Kay Longstaff is a British flight attendant who miraculously survived 10 hours in the Adriatic Sea after going overboard from a Norwegian cruise ship.
However, questions have surfaced about how Longstaff ended up in the water, with at least one report indicating that it’s possible she may have jumped into the sea after an argument with her boyfriend. “I’m happy to be alive,” Longstaff said after her dramatic rescue.
Here’s what you need to know:
1. Kay Longstaff Went Into the Water 60 Miles From Croatia
According to USA Today, Longstaff, a passenger on a Norwegian Cruise Line ship, went into the water around midnight on Saturday, August 18, 2018.
The Glas Istre news site reported that Longstaff was on a “luxurious cruise” ship, the Norwegian Star, which travels over seven days to Venice, Dubrovnik-Kotor, Katakolon, Athens, and Split.
2. Longstaff May Have Had an Argument With Her Boyfriend
According to USA Today, Longstaff claims she was “sitting at the back of the deck before the fall.” However, other news reports have called that claim into question.
Glas Istre reported that Kay Longstaff, 46, was “supposedly under the clear sky on a deck drinking a cocktail” when she fell into the water about 25 nautical miles southwest of Mali Lošinj.
The Sun, a British tabloid, reported, via Italian police sources, that Longstaff may allegedly have jumped instead of fallen. However, that site says it’s not known for certain whether she jumped or fell.
The Sun reported that police don’t suspect foul play because they reviewed footage that shows Longstaff was alone when she went into the water. Her boyfriend allegedly told police they had argued while drinking, and he went back to his cabin, only to later learn she was overboard. According to The Sun, other passengers also reported that the pair was drinking and arguing.
Daniel Punch who works on the cruise ship, wrote on Facebook, according to Daily Mail, “She didn’t fall, she jumped. It was on my ship. I spoke [to her] throughout the whole week. She was arguing with her fella the whole time.” The post is no longer visible on Punch’s page.
3. Longstaff Works for an Airline & Lives in Spain
Kay Longstaff works as an “air hostess,” according to The Sun. The Times reports that she is originally from Cheltenham, England but now lives in Spain.
According to The Times, Longstaff works as a corporate flight attendant on private jets. News.com.au reports that her boyfriend is named Craig Rayment, and he works as an “expat electrician.” His Facebook page cover photo declares that he is “your reliable electrician” and says he lives in Marbella, Spain.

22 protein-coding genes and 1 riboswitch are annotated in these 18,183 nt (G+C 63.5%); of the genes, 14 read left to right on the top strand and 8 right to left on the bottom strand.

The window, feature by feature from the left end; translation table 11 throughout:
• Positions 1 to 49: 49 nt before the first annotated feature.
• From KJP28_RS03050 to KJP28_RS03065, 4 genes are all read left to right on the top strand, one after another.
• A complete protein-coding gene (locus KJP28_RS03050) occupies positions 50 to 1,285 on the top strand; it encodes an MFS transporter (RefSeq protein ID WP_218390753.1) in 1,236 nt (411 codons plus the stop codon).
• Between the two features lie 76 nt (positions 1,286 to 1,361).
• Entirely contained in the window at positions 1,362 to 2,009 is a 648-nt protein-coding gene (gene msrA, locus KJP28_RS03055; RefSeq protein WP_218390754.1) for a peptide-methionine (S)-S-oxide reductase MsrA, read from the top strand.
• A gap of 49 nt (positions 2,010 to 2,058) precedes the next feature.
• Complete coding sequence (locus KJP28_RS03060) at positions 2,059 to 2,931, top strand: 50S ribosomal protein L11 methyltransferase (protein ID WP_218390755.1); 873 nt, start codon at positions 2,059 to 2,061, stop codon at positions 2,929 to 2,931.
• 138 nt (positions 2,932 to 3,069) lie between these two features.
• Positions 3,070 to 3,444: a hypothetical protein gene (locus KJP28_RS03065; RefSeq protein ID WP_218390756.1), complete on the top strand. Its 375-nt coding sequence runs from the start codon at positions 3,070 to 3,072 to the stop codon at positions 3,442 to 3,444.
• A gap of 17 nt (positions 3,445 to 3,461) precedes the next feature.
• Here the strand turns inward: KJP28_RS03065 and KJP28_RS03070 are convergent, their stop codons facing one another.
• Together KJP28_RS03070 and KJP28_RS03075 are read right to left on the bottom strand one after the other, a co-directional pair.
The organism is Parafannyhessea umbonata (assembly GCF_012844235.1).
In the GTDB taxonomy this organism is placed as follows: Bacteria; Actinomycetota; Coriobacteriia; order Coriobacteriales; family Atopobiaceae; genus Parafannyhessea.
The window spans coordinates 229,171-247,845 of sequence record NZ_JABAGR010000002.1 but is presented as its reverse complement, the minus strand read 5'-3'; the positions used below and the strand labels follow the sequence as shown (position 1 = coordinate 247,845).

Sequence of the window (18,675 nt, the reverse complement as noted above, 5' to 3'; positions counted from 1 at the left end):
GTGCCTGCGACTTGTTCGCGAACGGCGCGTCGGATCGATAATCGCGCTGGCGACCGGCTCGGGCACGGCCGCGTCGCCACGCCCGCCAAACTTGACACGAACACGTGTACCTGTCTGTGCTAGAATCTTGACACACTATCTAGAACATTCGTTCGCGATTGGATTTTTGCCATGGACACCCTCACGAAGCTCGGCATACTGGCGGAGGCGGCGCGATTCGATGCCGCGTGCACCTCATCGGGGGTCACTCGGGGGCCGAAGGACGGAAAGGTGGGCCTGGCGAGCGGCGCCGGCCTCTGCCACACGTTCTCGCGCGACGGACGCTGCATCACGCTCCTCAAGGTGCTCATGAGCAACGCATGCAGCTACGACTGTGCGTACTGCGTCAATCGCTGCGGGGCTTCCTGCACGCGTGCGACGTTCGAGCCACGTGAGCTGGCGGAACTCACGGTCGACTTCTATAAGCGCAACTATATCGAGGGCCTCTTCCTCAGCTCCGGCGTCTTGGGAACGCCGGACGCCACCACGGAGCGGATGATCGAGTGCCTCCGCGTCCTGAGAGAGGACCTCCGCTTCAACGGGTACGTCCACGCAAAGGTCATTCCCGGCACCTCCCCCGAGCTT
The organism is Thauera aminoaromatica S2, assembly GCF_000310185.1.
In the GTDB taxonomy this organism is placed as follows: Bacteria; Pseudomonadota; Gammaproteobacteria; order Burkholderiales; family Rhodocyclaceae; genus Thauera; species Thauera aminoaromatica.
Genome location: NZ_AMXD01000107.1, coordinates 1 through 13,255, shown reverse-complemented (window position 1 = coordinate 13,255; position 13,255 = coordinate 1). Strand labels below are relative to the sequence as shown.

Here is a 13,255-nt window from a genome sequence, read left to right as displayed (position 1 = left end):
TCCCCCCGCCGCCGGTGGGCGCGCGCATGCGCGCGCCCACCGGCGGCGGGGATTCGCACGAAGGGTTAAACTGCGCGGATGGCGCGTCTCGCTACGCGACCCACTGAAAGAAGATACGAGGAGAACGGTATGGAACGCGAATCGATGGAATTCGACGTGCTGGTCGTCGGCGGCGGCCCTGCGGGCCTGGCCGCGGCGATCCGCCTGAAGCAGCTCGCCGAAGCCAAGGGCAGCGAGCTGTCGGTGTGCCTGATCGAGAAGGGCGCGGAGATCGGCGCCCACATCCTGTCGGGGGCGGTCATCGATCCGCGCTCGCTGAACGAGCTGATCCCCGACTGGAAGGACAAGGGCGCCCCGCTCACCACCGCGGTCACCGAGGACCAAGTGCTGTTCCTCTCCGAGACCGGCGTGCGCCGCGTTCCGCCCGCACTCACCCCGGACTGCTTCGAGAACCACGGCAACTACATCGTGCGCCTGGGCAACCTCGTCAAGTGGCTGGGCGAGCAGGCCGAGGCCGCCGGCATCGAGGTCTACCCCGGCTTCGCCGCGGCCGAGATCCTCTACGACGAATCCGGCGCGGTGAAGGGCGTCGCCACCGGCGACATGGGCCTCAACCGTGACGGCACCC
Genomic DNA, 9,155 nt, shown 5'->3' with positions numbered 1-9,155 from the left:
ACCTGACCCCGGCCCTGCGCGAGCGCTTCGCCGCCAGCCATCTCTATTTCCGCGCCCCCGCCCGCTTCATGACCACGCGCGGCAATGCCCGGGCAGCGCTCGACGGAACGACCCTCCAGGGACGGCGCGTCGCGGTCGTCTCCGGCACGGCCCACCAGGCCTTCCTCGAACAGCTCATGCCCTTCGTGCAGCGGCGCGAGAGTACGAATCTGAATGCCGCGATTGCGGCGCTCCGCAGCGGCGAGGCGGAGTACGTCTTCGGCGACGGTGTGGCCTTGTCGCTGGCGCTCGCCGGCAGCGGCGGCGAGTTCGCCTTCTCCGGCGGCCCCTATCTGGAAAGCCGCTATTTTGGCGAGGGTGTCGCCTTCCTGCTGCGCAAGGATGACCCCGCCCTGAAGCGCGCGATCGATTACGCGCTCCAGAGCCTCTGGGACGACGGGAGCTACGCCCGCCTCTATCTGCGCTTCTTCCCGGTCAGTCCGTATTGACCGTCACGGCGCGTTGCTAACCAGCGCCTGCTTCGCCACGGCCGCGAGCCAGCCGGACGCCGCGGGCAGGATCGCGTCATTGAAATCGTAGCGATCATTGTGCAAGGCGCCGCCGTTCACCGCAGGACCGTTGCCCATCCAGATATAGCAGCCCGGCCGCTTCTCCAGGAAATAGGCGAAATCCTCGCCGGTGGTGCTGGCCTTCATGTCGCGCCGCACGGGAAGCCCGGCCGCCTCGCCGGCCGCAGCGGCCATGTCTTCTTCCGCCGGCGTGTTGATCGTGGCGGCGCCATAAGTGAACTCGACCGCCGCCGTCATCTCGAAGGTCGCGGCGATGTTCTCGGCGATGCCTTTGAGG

News.com.au reports that Rayment looked for Longstaff for “hours” before anyone realized she was overboard, and the area where she went into the water has four-foot safety railings.
She was taken to a hospital but released after her rescue. A spokesman for the Croatian Ministry of Maritime Affairs said that cameras were instrumental in saving Longstaff: “Our rescuers were in touch with the Norwegian Star’s crew and by checking CCTV knew the exact moment she fell in the water.”
4. Longstaff Survived Due to Singing & Yoga
How could the woman have survived 10 hours in the water? She says it’s due to yoga and singing. The yoga made her fit enough to sustain hours in the water, the Sun reported; the singing kept her awake and her spirits up.
Lieutenant Frigate Lovro Oreskovic, commander of Cavtat, which rescued Longstaff, told the Glas Istre publication that Longstaff floated in the water. Longstaff raised her hands when she saw the Coast Guard, enabling them to better see her, according to Oreskovic.
Orskovic told the Glas Istre that Longstaff’s survival was a “miracle.” Although the cruise ship circled back to where Longstaff first went into the water, it was the Croatian Coast Guard that spotted and saved her.
5. The Water Conditions Made it Easier for Longstaff to Survive
It’s not easy to survive after going overboard a large cruise ship. However, several factors appear to have aided Kay Longstaff’s survival.
For one, she went into water that is relatively warm and calm, without much wind. According to The Guardian, it would be hard for a person to survive in colder waters.
Being female also helped her because women have layers of subcutaneous fat that enable them to better float, Guardian reported.
Cruise Junkie.com has compiled an exhaustive list of people who have gone overboard from cruise ships or ferries and came up with more than 319 since 1995.